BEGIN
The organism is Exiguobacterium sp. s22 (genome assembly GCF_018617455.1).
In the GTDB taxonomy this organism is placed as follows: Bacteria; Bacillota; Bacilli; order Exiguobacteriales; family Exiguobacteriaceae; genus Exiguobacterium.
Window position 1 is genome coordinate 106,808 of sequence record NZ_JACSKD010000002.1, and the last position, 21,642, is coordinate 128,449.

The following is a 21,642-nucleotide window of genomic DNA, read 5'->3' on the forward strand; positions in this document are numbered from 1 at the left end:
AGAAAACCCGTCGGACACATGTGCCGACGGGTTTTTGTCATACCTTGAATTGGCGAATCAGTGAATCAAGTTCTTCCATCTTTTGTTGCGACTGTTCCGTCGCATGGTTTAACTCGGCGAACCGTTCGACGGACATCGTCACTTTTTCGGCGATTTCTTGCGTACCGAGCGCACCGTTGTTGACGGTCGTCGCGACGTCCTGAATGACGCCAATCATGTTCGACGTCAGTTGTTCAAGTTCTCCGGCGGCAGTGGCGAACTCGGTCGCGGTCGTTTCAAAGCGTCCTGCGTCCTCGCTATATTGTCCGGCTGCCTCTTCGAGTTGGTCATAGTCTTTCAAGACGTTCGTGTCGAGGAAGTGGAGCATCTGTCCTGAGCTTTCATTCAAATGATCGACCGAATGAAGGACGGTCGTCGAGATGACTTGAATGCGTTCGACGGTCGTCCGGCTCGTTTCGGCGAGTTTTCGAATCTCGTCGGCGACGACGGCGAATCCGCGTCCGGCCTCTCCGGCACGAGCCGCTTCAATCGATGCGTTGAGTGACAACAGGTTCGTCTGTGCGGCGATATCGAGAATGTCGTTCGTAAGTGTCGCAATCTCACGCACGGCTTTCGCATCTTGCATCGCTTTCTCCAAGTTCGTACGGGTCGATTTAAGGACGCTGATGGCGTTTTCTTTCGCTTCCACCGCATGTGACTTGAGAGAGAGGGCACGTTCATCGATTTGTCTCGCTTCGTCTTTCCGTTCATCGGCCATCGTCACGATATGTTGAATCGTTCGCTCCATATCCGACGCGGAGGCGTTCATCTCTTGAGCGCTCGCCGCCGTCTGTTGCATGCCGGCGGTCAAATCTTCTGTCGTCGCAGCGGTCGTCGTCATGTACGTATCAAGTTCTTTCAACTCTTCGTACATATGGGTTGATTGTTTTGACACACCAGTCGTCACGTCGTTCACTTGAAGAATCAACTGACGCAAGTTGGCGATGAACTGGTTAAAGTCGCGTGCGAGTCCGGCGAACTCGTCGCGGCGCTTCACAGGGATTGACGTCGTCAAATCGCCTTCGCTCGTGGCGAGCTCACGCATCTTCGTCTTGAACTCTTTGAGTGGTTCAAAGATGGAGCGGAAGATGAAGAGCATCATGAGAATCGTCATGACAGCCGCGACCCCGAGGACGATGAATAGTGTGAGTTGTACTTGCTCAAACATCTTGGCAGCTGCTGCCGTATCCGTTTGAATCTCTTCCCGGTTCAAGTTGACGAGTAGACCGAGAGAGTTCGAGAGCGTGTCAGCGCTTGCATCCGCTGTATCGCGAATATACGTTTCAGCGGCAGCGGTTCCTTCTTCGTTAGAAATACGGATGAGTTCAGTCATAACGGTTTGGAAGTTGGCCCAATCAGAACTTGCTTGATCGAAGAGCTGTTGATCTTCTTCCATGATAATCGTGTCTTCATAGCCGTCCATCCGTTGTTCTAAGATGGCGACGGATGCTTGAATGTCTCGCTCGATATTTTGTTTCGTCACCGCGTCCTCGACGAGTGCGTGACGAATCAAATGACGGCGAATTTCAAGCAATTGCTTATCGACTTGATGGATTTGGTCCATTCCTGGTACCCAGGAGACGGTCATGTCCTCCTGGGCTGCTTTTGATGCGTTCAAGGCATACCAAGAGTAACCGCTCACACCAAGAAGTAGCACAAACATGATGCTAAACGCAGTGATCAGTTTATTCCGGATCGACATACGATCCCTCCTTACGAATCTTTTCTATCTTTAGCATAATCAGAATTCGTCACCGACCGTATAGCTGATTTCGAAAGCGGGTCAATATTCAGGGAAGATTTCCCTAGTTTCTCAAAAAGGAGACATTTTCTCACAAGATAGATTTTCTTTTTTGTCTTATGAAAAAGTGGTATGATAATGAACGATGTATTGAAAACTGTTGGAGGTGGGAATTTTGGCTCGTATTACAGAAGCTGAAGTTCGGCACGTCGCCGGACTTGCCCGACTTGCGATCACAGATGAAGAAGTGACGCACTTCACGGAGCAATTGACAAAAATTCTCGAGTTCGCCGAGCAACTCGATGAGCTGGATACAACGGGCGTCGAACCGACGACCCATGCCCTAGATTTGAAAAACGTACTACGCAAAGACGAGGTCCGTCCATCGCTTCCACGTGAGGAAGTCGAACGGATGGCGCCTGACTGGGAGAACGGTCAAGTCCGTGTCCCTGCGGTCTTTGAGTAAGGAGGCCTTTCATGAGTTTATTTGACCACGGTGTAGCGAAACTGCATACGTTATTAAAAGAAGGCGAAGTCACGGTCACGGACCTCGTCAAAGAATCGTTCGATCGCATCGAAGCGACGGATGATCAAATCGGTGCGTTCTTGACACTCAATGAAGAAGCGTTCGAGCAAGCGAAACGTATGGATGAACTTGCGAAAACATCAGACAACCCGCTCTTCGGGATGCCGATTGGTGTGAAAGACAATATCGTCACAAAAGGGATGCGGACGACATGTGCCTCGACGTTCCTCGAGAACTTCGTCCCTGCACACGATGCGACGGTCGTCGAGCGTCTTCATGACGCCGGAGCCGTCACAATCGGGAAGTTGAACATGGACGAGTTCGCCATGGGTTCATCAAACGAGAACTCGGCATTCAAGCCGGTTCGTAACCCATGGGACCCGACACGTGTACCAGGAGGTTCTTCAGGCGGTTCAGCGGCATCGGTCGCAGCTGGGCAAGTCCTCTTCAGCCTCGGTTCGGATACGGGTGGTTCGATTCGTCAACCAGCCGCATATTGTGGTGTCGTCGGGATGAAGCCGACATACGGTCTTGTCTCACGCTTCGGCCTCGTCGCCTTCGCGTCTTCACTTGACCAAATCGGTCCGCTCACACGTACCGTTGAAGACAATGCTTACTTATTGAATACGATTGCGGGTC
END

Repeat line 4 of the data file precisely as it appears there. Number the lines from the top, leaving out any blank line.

The following is a 21,642-nucleotide window of genomic DNA, read 5'->3' on the forward strand; positions in this document are numbered from 1 at the left end: